For many years, I looked after the interests of the tax gatherers of Scotland in conjunction with those of England and Northern Ireland. The difference was that on 1st January every year taxpayers in Scotland queued up outside the collector's office to pay their dues promptly and get out of debt while many collectors in Northern Ireland, on receiving their duplicates of assessment, copied the charges directly into the schedule of default on the ground that to send out demand notes would be a waste of time. I have studied the psychology of tax gathering both in Scotland and Northern Ireland.

Naturally, anything that talks about animals excites my interest, and I can be forgiven for thinking that an Animals (Scotland) Bill had something to do with the protection of animals in Scotland. I discover that it is a Bill for the protection of human beings in Scotland, their interests and compensation, and that it deals with the relations between human beings and animals. That was also the case in respect of the English Animals Act 1971 which contains quite a number of provisions which are reflected in some of the clauses of this Bill.

I am not a stickler for uniformity by any means. But there is a good deal to be said for keeping many of the laws of England and Wales on the one hand, and Scotland on the other, as much in harmony as possible. When in government, I was always intrigued as to what it was that justified having a Scottish Bill. Was it because something was so separate, so distinctive and in some respects so unique that it required a separate measure, or was it just the sentiment and tradition of nationalism? There was a mixture of both. But the Secretary of State for Scotland wanted a Scottish Bill whenever he felt it could be justified if only to maintain the distinction between the two countries.

As a member of the Royal Commission on the constitution, I was the most ardent Scottish nationalist of all. I was extremely disappointed when the Scots did not turn out in sufficient numbers to gain their own Parliament. Their own legislature would have been a very suitable place to deal with Bills relating to Scotland. But that was not to be, and I do not know when it will happen.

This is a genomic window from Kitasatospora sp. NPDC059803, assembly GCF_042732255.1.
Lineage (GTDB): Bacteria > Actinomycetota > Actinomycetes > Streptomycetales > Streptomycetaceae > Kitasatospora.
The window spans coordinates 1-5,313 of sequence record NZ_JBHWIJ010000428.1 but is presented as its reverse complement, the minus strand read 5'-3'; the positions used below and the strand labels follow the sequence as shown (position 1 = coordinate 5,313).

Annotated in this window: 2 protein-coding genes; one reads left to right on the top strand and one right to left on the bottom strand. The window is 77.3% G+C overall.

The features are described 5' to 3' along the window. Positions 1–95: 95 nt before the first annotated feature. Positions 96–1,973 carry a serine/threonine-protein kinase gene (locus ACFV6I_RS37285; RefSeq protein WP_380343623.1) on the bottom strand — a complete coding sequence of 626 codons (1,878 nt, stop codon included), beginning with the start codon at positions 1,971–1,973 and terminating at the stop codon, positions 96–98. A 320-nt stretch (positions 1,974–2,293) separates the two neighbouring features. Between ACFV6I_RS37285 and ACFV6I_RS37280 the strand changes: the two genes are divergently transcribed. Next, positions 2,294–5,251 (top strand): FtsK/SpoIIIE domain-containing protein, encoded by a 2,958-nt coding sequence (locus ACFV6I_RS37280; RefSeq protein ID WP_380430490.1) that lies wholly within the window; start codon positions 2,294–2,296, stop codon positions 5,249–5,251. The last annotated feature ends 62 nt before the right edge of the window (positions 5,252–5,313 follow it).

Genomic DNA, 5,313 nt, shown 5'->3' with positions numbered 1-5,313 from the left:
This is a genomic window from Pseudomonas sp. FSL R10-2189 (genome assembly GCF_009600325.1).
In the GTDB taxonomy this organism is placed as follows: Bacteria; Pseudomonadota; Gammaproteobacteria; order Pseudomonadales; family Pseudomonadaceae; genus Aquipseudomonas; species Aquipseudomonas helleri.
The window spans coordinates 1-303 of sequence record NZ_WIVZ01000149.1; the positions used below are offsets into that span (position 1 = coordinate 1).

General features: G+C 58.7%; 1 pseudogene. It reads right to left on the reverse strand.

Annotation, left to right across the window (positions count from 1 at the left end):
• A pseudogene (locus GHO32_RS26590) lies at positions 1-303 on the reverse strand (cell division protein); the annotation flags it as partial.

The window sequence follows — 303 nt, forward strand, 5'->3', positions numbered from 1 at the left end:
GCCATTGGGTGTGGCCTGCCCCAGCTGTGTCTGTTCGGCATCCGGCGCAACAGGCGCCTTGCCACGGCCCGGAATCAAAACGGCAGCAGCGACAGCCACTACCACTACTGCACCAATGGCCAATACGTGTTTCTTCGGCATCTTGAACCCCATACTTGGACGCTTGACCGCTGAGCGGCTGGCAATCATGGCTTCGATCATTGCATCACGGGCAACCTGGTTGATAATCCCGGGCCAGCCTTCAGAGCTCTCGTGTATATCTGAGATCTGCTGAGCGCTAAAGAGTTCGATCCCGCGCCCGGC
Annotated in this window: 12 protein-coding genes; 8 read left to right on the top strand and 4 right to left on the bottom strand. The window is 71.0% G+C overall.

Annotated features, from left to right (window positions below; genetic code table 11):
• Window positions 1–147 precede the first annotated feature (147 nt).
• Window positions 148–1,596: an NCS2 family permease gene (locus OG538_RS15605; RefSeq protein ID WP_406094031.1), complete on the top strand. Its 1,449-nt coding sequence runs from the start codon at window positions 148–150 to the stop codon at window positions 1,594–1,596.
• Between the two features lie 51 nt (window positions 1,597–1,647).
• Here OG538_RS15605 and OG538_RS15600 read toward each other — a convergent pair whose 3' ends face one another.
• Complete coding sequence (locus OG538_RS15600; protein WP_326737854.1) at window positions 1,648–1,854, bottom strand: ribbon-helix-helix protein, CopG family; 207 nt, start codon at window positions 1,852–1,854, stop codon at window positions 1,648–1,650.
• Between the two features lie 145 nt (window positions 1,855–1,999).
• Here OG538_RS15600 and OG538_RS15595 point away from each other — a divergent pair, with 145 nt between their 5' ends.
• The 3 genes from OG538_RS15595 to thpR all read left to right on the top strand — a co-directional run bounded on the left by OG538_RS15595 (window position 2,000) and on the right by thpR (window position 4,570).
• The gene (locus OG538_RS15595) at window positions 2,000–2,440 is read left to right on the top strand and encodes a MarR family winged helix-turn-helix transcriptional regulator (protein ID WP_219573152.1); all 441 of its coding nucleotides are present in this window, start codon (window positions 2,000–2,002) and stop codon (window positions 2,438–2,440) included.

Dealing with the comparatively small points which I wish to raise, I know that this Bill does not slavishly copy what is in the Act of 1971 applicable to England. But there is one matter that I cannot link up between the English Act of 1971 and this Bill. That relates to animals straying on the highway.

I represented a constituency in the West Riding of Yorkshire where problems arose on the use of land for grazing. I am sure such problems are reproduced in Scotland many times over; namely, the damage caused to animals straying off the moors on to the highway and becoming involved in road accidents which may lead to very serious damage and injuries to motorists. Section 8 of the Animals Act 1971 provides in the case of common land, or land which is situated in an area where fencing is not customary, or land which has a town or village green on it that the owner of the animals has the right to place the animals on that land. He is exempt from any claim for compensation for injury by a person who sustains damage on the road by collision with an animal.

I do not see that aspect reproduced in this Bill, nor am I aware of where it may be found in Scottish law. The Roads (Scotland) Act 1984 deals with some part of this problem in Section 98. It does not seem to deal with the question of actions for compensation. The Act provides for what a person who finds an animal straying on the road may do. This could be an important point, and I apologise if it is somewhere that neither I nor my Scottish connections have been able to discover.

Section 9 of the 1971 Act deals with the killing or injuring of dogs which are worrying livestock. This point does not seem to be dealt with in this Bill in the form in which it is covered in the English Bill.

The noble Earl, whom I am glad to follow on any matter, including this one, referred to the slightly different classification of dogs in Scotland compared to their descriptions in England—perhaps because the Scots regard dogs as dogs whereas in England they are very frequently regarded as pets, as the head of the household or something higher than most human beings for loyalty, affection and devotion and coming as near to the angels as anything can. It may be that. I apologise for not having let the Lord Advocate know of those two points, but I hope that he can clear them up for me because I think it is desirable to have these matters dealt with in as much agreement as possible between the two countries.